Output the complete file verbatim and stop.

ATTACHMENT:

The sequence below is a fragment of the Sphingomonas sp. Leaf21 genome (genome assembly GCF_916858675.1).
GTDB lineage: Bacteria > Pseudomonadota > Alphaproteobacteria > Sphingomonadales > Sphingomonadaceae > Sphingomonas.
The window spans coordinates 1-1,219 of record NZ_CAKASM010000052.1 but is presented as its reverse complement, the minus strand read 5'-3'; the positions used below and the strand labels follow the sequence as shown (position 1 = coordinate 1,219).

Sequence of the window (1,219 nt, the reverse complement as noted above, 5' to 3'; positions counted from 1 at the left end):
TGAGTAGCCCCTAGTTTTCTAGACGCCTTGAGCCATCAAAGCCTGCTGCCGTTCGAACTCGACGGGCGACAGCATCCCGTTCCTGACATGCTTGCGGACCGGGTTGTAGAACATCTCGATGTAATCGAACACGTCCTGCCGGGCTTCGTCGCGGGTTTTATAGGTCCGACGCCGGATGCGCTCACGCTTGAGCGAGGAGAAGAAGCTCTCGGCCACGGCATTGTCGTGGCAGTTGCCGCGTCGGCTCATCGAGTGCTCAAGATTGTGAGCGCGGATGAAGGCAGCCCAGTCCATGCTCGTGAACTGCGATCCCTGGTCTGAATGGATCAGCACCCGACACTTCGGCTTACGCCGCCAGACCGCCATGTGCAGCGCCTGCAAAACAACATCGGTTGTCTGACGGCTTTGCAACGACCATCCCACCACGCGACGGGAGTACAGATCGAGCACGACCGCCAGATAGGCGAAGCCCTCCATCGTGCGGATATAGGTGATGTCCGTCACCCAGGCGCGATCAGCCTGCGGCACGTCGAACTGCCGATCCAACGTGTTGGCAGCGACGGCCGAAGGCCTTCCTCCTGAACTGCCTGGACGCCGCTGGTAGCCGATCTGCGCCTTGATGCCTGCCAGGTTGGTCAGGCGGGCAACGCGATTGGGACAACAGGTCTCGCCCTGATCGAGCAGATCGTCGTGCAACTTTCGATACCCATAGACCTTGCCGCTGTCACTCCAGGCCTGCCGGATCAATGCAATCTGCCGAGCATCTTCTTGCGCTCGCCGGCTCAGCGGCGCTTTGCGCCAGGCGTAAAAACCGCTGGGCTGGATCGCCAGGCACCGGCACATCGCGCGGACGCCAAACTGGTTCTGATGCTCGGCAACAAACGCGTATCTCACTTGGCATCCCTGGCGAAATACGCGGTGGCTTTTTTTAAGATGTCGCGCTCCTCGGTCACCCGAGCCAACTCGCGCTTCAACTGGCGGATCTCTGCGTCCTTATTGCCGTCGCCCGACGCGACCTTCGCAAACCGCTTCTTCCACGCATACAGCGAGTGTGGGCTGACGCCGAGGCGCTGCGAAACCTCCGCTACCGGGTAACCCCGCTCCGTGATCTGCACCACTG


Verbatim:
The sequence below is a fragment of the Sphingomonas sp. Leaf21 genome (genome assembly GCF_916858675.1).
GTDB lineage: Bacteria > Pseudomonadota > Alphaproteobacteria > Sphingomonadales > Sphingomonadaceae > Sphingomonas.
The window spans coordinates 1-1,219 of record NZ_CAKASM010000052.1 but is presented as its reverse complement, the minus strand read 5'-3'; the positions used below and the strand labels follow the sequence as shown (position 1 = coordinate 1,219).

Sequence of the window (1,219 nt, the reverse complement as noted above, 5' to 3'; positions counted from 1 at the left end):
TGAGTAGCCCCTAGTTTTCTAGACGCCTTGAGCCATCAAAGCCTGCTGCCGTTCGAACTCGACGGGCGACAGCATCCCGTTCCTGACATGCTTGCGGACCGGGTTGTAGAACATCTCGATGTAATCGAACACGTCCTGCCGGGCTTCGTCGCGGGTTTTATAGGTCCGACGCCGGATGCGCTCACGCTTGAGCGAGGAGAAGAAGCTCTCGGCCACGGCATTGTCGTGGCAGTTGCCGCGTCGGCTCATCGAGTGCTCAAGATTGTGAGCGCGGATGAAGGCAGCCCAGTCCATGCTCGTGAACTGCGATCCCTGGTCTGAATGGATCAGCACCCGACACTTCGGCTTACGCCGCCAGACCGCCATGTGCAGCGCCTGCAAAACAACATCGGTTGTCTGACGGCTTTGCAACGACCATCCCACCACGCGACGGGAGTACAGATCGAGCACGACCGCCAGATAGGCGAAGCCCTCCATCGTGCGGATATAGGTGATGTCCGTCACCCAGGCGCGATCAGCCTGCGGCACGTCGAACTGCCGATCCAACGTGTTGGCAGCGACGGCCGAAGGCCTTCCTCCTGAACTGCCTGGACGCCGCTGGTAGCCGATCTGCGCCTTGATGCCTGCCAGGTTGGTCAGGCGGGCAACGCGATTGGGACAACAGGTCTCGCCCTGATCGAGCAGATCGTCGTGCAACTTTCGATACCCATAGACCTTGCCGCTGTCACTCCAGGCCTGCCGGATCAATGCAATCTGCCGAGCATCTTCTTGCGCTCGCCGGCTCAGCGGCGCTTTGCGCCAGGCGTAAAAACCGCTGGGCTGGATCGCCAGGCACCGGCACATCGCGCGGACGCCAAACTGGTTCTGATGCTCGGCAACAAACGCGTATCTCACTTGGCATCCCTGGCGAAATACGCGGTGGCTTTTTTTAAGATGTCGCGCTCCTCGGTCACCCGAGCCAACTCGCGCTTCAACTGGCGGATCTCTGCGTCCTTATTGCCGTCGCCCGACGCGACCTTCGCAAACCGCTTCTTCCACGCATACAGCGAGTGTGGGCTGACGCCGAGGCGCTGCGAAACCTCCGCTACCGGGTAACCCCGCTCCGTGATCTGCACCACTG